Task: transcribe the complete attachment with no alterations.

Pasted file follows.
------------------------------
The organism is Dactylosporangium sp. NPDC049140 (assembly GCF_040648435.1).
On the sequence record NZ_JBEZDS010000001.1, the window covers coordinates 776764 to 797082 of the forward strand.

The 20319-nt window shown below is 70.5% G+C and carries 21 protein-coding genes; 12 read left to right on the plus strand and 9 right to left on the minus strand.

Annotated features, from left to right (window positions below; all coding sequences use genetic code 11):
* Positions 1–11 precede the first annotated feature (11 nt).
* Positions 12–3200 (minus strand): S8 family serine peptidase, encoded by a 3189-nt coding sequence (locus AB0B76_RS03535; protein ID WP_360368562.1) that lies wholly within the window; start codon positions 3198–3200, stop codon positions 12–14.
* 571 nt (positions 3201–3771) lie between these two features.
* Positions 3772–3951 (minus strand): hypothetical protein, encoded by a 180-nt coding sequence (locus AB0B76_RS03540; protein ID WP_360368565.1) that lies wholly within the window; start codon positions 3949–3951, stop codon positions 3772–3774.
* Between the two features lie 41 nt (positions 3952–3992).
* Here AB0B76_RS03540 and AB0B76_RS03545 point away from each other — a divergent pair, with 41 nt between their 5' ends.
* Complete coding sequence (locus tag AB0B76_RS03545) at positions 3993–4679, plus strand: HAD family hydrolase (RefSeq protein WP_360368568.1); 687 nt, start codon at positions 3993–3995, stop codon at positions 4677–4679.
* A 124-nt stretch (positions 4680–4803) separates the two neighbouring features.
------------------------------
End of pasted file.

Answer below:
The organism is Dactylosporangium sp. NPDC049140 (assembly GCF_040648435.1).
On the sequence record NZ_JBEZDS010000001.1, the window covers coordinates 776764 to 797082 of the forward strand.

The 20319-nt window shown below is 70.5% G+C and carries 21 protein-coding genes; 12 read left to right on the plus strand and 9 right to left on the minus strand.

Annotated features, from left to right (window positions below; all coding sequences use genetic code 11):
* Positions 1–11 precede the first annotated feature (11 nt).
* Positions 12–3200 (minus strand): S8 family serine peptidase, encoded by a 3189-nt coding sequence (locus AB0B76_RS03535; protein ID WP_360368562.1) that lies wholly within the window; start codon positions 3198–3200, stop codon positions 12–14.
* 571 nt (positions 3201–3771) lie between these two features.
* Positions 3772–3951 (minus strand): hypothetical protein, encoded by a 180-nt coding sequence (locus AB0B76_RS03540; protein ID WP_360368565.1) that lies wholly within the window; start codon positions 3949–3951, stop codon positions 3772–3774.
* Between the two features lie 41 nt (positions 3952–3992).
* Here AB0B76_RS03540 and AB0B76_RS03545 point away from each other — a divergent pair, with 41 nt between their 5' ends.
* Complete coding sequence (locus tag AB0B76_RS03545) at positions 3993–4679, plus strand: HAD family hydrolase (RefSeq protein WP_360368568.1); 687 nt, start codon at positions 3993–3995, stop codon at positions 4677–4679.
* A 124-nt stretch (positions 4680–4803) separates the two neighbouring features.